Adding the Discourse of Difference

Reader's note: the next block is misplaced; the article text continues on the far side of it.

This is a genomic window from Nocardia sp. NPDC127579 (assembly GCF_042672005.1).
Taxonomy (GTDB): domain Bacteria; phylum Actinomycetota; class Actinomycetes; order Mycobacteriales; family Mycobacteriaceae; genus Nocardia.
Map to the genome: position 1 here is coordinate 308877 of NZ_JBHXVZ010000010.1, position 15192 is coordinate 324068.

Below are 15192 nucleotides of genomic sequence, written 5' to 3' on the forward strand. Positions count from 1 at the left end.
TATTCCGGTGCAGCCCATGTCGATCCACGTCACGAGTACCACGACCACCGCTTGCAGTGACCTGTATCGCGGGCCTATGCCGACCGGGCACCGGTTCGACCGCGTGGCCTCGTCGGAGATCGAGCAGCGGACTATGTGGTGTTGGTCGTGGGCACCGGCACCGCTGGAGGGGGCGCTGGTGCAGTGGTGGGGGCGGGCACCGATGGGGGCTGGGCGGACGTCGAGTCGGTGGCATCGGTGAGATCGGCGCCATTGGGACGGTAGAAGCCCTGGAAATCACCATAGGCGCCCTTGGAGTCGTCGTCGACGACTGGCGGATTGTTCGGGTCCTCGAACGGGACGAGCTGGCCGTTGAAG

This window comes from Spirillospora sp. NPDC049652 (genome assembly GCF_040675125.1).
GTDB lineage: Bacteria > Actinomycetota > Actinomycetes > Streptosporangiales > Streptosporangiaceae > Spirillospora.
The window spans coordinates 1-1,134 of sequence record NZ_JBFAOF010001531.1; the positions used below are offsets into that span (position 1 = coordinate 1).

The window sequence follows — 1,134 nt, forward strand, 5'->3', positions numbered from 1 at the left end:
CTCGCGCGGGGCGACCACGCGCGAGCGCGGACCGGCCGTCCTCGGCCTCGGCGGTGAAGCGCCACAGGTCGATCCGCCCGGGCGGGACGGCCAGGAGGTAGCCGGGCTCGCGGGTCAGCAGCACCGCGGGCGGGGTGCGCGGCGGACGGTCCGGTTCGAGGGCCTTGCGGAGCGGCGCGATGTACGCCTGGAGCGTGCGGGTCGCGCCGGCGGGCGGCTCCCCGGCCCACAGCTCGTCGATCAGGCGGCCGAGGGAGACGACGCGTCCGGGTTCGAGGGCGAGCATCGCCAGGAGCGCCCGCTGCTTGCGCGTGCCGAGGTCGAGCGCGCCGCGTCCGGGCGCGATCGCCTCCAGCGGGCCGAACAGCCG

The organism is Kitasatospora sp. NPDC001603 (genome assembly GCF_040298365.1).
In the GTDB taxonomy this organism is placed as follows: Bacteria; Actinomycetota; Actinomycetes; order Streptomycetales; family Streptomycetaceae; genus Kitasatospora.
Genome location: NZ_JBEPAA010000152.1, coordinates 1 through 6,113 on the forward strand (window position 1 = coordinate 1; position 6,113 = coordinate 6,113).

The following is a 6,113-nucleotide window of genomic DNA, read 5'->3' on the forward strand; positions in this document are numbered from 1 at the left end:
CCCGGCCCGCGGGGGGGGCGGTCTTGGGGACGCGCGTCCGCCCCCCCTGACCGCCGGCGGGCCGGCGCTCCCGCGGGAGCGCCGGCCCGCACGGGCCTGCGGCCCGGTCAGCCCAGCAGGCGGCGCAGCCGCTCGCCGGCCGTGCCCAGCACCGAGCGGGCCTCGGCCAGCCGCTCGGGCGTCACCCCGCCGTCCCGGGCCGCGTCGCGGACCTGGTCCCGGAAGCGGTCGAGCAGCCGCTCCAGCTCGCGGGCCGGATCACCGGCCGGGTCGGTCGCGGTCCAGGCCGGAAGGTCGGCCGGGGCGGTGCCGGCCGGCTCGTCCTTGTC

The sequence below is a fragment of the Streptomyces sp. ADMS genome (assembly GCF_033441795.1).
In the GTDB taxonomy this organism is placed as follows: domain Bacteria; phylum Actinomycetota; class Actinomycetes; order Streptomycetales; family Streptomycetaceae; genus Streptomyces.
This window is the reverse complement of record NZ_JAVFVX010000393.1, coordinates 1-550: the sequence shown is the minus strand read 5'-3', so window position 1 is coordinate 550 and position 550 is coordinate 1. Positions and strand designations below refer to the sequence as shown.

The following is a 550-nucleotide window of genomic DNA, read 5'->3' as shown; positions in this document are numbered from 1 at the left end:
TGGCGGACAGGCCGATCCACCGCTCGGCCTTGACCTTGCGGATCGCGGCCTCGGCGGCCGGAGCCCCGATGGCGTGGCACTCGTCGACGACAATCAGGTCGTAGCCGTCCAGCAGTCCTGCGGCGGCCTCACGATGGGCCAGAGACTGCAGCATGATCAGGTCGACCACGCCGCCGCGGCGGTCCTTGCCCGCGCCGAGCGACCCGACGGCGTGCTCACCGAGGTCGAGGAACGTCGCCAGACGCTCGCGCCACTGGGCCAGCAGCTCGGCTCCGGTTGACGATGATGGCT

Once a welcoming and accepting space is established, teachers start to bring critical texts to ignite a conversation with students. In the context of disrupting heteronormative ways of teaching and thinking, I would suggest adding the discourse of difference in the curriculum. The discourse of difference invites multiple perspectives to express how the difference makes us think differently and connects differences respectfully. The discourse of difference could be co-created by inviting both the teacher and students to pay closer attention to materials in and beyond the classroom spaces. For example, the materials could be in the form of bodies, feelings, or emotions, or in the form of discussing the characters in a textbook. Let’s start to think about feelings and emotions first and foremost in the discourse of difference. Teachers can make a small, yet powerful, experience by checking with students, “How are you feeling today? What made you excited last week? What are you looking forward to doing this week?” Teachers can also allow students to respond to each other to build a community of support at the beginning of the class. Further, teachers can use some of the reading resources from Welcoming Schools, PLAG, and Social Justice Books, among others, to think about teaching reading, writing, and speaking skills. The resources I have shared here have a variety of queer-related topics that could open different interpretations of thinking and understanding about binary perspectives in different families, schools, societies, and cultures. While using these resources to teach (and of course depending on the students’ reading levels and interests), teachers can think of critical storytelling (Pentón Herrera and Trinh, 2021) as a way to invite students to discuss and write their own stories in order to connect with, reflect on, and think with the characters in the materials as well as students’ positionalities. In addition, students could use these resources to create their own podcast where they co-learn how to be better allies in school. While listening to students’ critical storytelling, teachers are encouraged to pay attention to students’ emotions and feelings and take these moments to teach critical thinking and actions for social change.